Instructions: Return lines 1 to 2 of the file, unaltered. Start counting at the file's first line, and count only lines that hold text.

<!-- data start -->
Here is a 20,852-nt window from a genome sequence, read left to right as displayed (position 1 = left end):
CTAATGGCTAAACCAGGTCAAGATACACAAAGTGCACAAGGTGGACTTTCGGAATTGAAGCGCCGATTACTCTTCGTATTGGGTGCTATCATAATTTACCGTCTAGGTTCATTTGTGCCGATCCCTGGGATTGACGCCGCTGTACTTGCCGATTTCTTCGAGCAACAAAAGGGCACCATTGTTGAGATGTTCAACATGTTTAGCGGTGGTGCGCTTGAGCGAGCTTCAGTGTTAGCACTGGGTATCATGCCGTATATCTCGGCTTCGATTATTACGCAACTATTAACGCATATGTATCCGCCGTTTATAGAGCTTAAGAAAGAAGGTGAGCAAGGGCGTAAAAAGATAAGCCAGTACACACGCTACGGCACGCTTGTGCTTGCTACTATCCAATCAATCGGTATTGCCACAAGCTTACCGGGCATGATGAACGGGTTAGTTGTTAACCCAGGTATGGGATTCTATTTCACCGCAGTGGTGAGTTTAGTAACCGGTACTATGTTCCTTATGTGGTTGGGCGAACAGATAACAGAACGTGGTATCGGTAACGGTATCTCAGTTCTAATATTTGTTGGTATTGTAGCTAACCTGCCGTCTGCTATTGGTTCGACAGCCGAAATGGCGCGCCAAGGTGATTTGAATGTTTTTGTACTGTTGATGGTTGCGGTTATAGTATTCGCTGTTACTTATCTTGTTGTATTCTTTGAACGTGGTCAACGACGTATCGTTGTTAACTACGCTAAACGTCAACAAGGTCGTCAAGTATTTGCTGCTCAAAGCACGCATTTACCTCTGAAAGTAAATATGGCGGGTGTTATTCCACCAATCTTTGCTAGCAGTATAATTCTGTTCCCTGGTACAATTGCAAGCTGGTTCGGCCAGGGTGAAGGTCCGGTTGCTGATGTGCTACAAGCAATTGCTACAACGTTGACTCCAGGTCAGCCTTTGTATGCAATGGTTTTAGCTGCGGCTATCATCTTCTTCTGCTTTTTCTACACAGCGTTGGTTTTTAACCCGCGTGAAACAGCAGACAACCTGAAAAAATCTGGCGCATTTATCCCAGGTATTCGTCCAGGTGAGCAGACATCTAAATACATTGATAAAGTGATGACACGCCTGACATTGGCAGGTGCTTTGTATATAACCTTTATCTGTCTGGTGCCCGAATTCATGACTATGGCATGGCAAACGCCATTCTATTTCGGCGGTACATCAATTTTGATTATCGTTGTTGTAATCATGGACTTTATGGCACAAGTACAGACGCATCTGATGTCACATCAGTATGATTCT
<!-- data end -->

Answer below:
Here is a 20,852-nt window from a genome sequence, read left to right as displayed (position 1 = left end):
CTAATGGCTAAACCAGGTCAAGATACACAAAGTGCACAAGGTGGACTTTCGGAATTGAAGCGCCGATTACTCTTCGTATTGGGTGCTATCATAATTTACCGTCTAGGTTCATTTGTGCCGATCCCTGGGATTGACGCCGCTGTACTTGCCGATTTCTTCGAGCAACAAAAGGGCACCATTGTTGAGATGTTCAACATGTTTAGCGGTGGTGCGCTTGAGCGAGCTTCAGTGTTAGCACTGGGTATCATGCCGTATATCTCGGCTTCGATTATTACGCAACTATTAACGCATATGTATCCGCCGTTTATAGAGCTTAAGAAAGAAGGTGAGCAAGGGCGTAAAAAGATAAGCCAGTACACACGCTACGGCACGCTTGTGCTTGCTACTATCCAATCAATCGGTATTGCCACAAGCTTACCGGGCATGATGAACGGGTTAGTTGTTAACCCAGGTATGGGATTCTATTTCACCGCAGTGGTGAGTTTAGTAACCGGTACTATGTTCCTTATGTGGTTGGGCGAACAGATAACAGAACGTGGTATCGGTAACGGTATCTCAGTTCTAATATTTGTTGGTATTGTAGCTAACCTGCCGTCTGCTATTGGTTCGACAGCCGAAATGGCGCGCCAAGGTGATTTGAATGTTTTTGTACTGTTGATGGTTGCGGTTATAGTATTCGCTGTTACTTATCTTGTTGTATTCTTTGAACGTGGTCAACGACGTATCGTTGTTAACTACGCTAAACGTCAACAAGGTCGTCAAGTATTTGCTGCTCAAAGCACGCATTTACCTCTGAAAGTAAATATGGCGGGTGTTATTCCACCAATCTTTGCTAGCAGTATAATTCTGTTCCCTGGTACAATTGCAAGCTGGTTCGGCCAGGGTGAAGGTCCGGTTGCTGATGTGCTACAAGCAATTGCTACAACGTTGACTCCAGGTCAGCCTTTGTATGCAATGGTTTTAGCTGCGGCTATCATCTTCTTCTGCTTTTTCTACACAGCGTTGGTTTTTAACCCGCGTGAAACAGCAGACAACCTGAAAAAATCTGGCGCATTTATCCCAGGTATTCGTCCAGGTGAGCAGACATCTAAATACATTGATAAAGTGATGACACGCCTGACATTGGCAGGTGCTTTGTATATAACCTTTATCTGTCTGGTGCCCGAATTCATGACTATGGCATGGCAAACGCCATTCTATTTCGGCGGTACATCAATTTTGATTATCGTTGTTGTAATCATGGACTTTATGGCACAAGTACAGACGCATCTGATGTCACATCAGTATGATTCT